This course will help interior designers and architects to better understand and effectively articulate the concept of sound transmission through walls, ceilings, and floors and how various products affect it. Upon completion of this course, learners will be able to: -Explain the basics of sound transmission -Describe test procedures and ratings for wall systems, ceilings, and floor/ceiling assemblies -Describe isolation of sounds for wall systems, ceilings, and floor/ceiling assemblies.
As the hospitality industry continues to evolve, there is a greater focus on the guest experience. With increasing customer expectations for comfortable, quiet rooms, the Packaged Terminal Air Conditioner (PTAC) and Packaged Terminal Heat Pump (PTHP) play a vital role in overall guest satisfaction. This CEU demonstrates the level of quality that PTAC/PTHP systems offer the hospitality environment. You will also learn the benefits of the product, why it offers maximum efficiency, what factors and accessories help the system operate more effectively, and what makes PTAC/PTHP systems so reliable.
In the design of building enclosures an emerging alternative is the use of spray foam insulation as exterior continuous insulation featuring the ability to resist heat, water, vapor and air movement in an uninterrupted, continuous performance installation. A significant outcome is the control of moisture mechanisms in buildings.
How spray foam insulation’s water resistive, air barrier and insulation characteristics help to control moisture is examined in detail. That it is a proven option that offers such performance in addition to allowing for design freedom and flexible installation is also discussed.
Designers and Architects will be able to explain how acoustics work in buildings as a foundational understanding to selecting acoustical products for building.
Current privacy legislation tends to focus on securing access to information stored on computers or within filing cabinets, but attention also needs to be paid to our built environment. When examined in this context, privacy has both an acoustic and a visual component. This article primarily focuses on the former, except insofar as it is affected by the latter.
Good acoustics is such a major issue among building occupants that a 2014 Associated Press article ranked noise as the No. 1 quality-of-life complaint in New York City. Similarly, an American Society of Interior Designers-commissioned study reported that 70 percent of surveyed office workers believe productivity would increase if office noise decreased. Although steel naturally acts as a conductor for sound, this course will look at how properly designing and detailing a steel framed building can ensure good acoustics.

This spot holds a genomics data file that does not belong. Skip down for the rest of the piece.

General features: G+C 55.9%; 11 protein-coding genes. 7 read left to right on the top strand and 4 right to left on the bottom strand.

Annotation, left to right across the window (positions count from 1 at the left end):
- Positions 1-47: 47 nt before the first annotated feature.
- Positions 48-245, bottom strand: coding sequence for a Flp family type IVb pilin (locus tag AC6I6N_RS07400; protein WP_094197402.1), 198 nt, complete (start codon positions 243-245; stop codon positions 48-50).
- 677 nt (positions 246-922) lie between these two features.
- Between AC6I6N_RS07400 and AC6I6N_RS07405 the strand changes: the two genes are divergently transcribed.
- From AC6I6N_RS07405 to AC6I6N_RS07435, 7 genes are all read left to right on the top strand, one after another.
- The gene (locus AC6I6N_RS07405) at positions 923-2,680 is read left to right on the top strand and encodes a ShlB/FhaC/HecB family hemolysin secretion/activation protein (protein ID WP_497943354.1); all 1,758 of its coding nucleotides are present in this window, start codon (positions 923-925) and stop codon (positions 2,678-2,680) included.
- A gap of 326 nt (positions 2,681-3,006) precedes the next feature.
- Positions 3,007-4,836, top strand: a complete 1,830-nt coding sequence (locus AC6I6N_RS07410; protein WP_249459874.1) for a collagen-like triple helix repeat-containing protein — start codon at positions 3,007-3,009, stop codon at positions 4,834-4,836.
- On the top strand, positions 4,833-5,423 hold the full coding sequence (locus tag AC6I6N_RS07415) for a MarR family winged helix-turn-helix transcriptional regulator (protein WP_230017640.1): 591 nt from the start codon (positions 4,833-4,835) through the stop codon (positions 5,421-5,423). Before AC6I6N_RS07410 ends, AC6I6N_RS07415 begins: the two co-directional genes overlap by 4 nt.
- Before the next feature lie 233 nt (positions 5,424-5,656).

Noise control must play an integral role in building design, as successful acoustic design increases comfort, productivity and communication. The best designs incorporate sound into the overall design solution. This article will examine why noise control is essential in building design and construction. It will compare traditional and damped wall partition designs, describing how the use of constrained-layer damping panels can be used as an alternative to multi-layer gypsum wallboard assemblies to meet and exceed the minimum code requirements.
The first part of this course introduces the goals of acoustic design, methods of noise control and how various interior design elements can help achieve good acoustic performance in an office setting. The second part explains, in acoustical terms, several of the principles behind the use of these techniques and materials. Through examples of how sound masking works in conjunction with absorptive elements, it also demonstrates that a combination of acoustic treatments is key to achieving the desired results.
Plastic ceiling tiles conquer moisture challenges in buildings and are designed for the health care, restaurant and hospitality markets or any facility with drop ceiling tiles. Plastic ceiling tiles are waterproof, mold resistant and can provide numerous sustainable design benefits. This course reviews the history of dropped ceilings, dangers of moisture intrusion and mold growth in buildings, and benefits of choosing materials that meet these challenges.
This program explores the evolution of drywall ceilings, acoustical ceilings, and the innovation of monolithic acoustical ceiling systems. It includes an introduction to the history of gypsum plaster, and the invention of the gypsum wallboard panel. The evolution of ceilings, and the standards used to gauge performance of ceilings will be discussed. The audience will learn where, when, and how to specify monolithic acoustical drywall ceilings.
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